Can You Name These Classic 1980s Wrestling Stars From An Image?

By: J. Scott Wilson
Image: WWE via YouTube

About This Quiz

Are you ready to show this quiz what you’re made of? I said: Are! You! Ready?

If your answer is yes (and it better be), then good, you’ve already taken the first step toward proving what a badass pro wrestling aficionado you really are. The pro wrestling scene in the U.S. flourished during both the 1980s and the 1990s (the Golden Age of Wrestling). Kids and adults alike were glued to their TVs, wanting to know firsthand what extravagant spectacle was in store for them this week. This surge in popularity of wrestling in the '80s is partially due to developments in media distribution and technology, like broader access to pay-per-view and cable television. However, charismatic promoters like Vince McMahon also played a part in getting people interested in the fights and stories. Speaking of stories, who can forget the intricate sagas that were woven around charming and compelling fighters like “Macho Man” Randy Savage, Hulk Hogan and Andre the Giant?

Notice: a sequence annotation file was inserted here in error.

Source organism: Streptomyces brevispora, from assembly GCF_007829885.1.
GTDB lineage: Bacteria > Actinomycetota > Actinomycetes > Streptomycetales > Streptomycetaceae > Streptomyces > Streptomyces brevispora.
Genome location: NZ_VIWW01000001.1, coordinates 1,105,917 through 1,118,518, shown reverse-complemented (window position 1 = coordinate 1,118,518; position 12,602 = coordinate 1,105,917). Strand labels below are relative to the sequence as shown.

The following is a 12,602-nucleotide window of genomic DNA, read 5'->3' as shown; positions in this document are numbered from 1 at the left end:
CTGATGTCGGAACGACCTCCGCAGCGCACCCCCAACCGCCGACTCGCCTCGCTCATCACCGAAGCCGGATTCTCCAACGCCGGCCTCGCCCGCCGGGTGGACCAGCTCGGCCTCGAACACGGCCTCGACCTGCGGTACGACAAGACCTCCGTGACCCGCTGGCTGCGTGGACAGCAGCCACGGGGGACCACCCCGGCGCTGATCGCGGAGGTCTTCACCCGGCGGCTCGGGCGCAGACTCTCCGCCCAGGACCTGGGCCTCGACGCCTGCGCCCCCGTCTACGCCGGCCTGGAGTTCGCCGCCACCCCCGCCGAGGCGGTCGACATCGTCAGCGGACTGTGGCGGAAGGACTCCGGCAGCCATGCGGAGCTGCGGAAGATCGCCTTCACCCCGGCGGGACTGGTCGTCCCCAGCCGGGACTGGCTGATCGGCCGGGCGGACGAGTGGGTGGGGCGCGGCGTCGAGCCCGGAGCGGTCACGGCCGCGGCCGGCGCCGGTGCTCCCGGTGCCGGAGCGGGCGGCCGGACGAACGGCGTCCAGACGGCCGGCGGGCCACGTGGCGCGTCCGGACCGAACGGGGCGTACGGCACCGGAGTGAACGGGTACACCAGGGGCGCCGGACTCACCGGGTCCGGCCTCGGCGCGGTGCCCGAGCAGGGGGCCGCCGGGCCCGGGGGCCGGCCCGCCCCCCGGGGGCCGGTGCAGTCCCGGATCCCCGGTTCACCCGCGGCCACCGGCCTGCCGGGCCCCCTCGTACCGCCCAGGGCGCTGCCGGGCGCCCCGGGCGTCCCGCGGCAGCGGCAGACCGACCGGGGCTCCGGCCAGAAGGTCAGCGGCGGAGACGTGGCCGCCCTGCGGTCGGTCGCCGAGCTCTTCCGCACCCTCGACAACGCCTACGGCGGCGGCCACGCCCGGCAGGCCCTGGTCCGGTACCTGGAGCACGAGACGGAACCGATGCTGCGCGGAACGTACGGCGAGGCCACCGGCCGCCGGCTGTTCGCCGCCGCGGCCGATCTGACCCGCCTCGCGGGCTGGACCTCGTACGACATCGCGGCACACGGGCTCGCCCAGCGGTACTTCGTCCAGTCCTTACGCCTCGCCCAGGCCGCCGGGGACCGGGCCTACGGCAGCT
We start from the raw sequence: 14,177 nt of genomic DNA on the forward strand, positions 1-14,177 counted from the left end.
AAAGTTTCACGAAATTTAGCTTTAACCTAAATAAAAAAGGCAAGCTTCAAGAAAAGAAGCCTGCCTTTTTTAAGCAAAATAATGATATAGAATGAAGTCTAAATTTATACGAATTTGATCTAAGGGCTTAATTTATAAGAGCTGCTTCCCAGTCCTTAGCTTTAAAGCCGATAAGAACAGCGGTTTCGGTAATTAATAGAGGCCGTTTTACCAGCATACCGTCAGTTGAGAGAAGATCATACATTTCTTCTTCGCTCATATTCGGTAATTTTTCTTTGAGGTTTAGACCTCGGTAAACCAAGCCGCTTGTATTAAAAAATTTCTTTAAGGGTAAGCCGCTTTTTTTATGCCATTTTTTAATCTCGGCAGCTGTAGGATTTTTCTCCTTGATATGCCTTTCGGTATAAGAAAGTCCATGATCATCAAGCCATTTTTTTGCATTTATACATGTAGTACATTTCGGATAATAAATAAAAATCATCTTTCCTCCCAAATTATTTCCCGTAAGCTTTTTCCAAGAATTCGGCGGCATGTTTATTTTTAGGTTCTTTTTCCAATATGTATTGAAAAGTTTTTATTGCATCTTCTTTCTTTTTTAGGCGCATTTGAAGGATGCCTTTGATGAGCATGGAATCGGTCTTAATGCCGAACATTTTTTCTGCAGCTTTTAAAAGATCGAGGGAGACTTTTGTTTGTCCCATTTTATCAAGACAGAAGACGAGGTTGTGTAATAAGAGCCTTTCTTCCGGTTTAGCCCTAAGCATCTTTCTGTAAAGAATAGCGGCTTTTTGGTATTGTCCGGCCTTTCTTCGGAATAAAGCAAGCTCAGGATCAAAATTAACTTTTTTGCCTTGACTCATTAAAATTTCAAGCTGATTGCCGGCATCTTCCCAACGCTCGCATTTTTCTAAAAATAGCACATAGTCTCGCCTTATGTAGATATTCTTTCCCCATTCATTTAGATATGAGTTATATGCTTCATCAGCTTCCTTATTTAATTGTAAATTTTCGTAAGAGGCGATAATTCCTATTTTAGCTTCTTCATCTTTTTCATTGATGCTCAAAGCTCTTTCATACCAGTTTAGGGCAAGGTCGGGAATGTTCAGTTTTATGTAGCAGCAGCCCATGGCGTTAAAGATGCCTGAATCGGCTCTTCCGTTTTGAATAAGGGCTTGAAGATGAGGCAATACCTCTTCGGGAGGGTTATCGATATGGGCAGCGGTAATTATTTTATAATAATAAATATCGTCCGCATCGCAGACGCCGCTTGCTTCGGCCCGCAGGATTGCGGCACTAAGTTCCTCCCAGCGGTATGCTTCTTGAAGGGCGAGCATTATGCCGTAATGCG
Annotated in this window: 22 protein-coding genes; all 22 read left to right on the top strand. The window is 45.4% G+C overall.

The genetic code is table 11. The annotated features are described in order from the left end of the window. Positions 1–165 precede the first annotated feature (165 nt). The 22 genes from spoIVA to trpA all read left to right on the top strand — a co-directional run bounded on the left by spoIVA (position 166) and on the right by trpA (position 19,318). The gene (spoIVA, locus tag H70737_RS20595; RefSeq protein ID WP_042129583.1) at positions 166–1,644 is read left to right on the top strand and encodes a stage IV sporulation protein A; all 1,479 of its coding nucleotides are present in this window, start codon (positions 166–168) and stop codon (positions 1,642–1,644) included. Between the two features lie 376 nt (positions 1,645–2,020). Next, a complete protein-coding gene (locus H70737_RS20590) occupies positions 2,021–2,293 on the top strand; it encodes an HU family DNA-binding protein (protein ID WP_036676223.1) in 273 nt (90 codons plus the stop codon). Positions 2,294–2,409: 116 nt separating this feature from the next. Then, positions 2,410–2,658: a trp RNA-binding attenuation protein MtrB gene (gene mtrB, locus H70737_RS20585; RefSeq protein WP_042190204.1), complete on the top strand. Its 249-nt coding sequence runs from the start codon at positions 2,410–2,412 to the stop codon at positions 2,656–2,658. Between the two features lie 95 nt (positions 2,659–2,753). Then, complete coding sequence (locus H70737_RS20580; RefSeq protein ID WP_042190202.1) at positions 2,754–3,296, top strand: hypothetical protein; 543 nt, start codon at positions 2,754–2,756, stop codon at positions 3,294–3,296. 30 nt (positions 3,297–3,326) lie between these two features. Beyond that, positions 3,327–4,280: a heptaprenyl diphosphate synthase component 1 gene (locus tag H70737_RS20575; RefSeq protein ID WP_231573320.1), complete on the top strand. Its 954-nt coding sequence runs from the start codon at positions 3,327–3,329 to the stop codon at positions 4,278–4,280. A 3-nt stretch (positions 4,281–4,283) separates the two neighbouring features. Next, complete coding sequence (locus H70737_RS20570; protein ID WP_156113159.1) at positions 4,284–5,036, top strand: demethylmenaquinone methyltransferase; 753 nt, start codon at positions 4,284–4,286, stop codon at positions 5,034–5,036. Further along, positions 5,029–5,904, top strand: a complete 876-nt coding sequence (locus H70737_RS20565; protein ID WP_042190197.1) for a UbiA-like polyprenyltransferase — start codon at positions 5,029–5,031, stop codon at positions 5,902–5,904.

So, no matter if you consider yourself as being a heel or a face, all that matters is this — do you think you’ve got what it takes to beat this quiz? Are you the cream of the crop? Well, are you?

Jake didn't really look like a wrestler — more like a biker hanging around outside a country bar. But somehow he made it to the top echelon, and it was always fun when he brought his python out of its burlap sack.